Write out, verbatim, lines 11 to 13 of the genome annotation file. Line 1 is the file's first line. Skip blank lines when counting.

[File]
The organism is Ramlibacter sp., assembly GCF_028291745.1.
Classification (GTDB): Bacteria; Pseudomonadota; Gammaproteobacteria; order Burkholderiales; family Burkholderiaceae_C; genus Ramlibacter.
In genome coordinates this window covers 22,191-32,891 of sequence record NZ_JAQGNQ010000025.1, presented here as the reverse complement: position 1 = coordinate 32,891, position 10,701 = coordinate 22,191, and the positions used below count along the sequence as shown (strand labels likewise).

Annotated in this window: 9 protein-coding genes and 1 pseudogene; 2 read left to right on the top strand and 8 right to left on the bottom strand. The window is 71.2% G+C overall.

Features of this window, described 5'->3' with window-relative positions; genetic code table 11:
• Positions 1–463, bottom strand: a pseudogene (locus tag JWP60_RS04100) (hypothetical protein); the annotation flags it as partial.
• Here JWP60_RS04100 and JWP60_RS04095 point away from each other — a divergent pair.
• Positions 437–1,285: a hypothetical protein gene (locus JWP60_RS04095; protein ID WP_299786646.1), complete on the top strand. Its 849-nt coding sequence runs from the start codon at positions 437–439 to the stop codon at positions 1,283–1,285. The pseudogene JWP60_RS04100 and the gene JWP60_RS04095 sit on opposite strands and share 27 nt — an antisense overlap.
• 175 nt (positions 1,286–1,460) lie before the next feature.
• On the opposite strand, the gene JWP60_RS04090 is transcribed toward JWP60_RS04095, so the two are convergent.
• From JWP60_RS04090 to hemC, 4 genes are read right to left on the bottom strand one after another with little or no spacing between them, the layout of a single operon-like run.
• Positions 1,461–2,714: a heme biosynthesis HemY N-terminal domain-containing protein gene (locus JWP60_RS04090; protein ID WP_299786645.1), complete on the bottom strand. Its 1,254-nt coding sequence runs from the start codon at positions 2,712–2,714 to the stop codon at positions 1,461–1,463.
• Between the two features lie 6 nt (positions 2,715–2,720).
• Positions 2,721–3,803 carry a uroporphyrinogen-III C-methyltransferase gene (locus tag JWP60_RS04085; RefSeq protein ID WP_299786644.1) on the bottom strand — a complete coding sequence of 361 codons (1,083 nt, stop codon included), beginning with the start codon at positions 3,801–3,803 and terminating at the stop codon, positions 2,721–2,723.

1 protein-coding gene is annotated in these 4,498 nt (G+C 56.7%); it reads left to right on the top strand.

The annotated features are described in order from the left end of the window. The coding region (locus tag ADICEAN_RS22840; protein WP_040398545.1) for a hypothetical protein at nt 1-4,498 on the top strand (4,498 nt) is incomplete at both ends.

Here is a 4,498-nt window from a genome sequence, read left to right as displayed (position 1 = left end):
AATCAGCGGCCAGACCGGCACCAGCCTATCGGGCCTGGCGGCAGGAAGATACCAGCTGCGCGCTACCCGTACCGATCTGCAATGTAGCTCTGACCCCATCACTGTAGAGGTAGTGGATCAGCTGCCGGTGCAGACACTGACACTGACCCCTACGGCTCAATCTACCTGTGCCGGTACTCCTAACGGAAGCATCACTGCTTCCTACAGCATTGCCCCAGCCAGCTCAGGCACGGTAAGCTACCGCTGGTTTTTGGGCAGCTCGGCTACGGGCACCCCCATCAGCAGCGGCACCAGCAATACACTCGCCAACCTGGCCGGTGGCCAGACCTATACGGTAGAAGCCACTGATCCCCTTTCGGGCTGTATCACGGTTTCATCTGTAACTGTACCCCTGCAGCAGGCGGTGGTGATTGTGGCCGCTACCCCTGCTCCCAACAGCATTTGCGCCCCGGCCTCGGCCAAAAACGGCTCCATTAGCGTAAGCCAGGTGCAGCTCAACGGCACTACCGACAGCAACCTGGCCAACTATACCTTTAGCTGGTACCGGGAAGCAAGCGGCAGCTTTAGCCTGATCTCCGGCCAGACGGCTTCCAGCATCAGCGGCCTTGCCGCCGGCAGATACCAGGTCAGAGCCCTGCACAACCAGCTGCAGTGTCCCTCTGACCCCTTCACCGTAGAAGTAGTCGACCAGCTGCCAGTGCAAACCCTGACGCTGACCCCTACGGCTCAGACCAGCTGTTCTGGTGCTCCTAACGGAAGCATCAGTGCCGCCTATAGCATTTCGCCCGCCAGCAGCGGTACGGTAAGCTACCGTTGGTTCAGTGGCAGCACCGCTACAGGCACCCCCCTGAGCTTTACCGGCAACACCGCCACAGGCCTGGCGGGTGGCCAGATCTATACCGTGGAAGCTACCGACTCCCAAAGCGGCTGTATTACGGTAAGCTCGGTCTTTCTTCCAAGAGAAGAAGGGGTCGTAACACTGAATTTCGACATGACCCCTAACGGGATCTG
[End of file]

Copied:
• From JWP60_RS04090 to hemC, 4 genes are read right to left on the bottom strand one after another with little or no spacing between them, the layout of a single operon-like run.
• Positions 1,461–2,714: a heme biosynthesis HemY N-terminal domain-containing protein gene (locus JWP60_RS04090; protein ID WP_299786645.1), complete on the bottom strand. Its 1,254-nt coding sequence runs from the start codon at positions 2,712–2,714 to the stop codon at positions 1,461–1,463.
• Between the two features lie 6 nt (positions 2,715–2,720).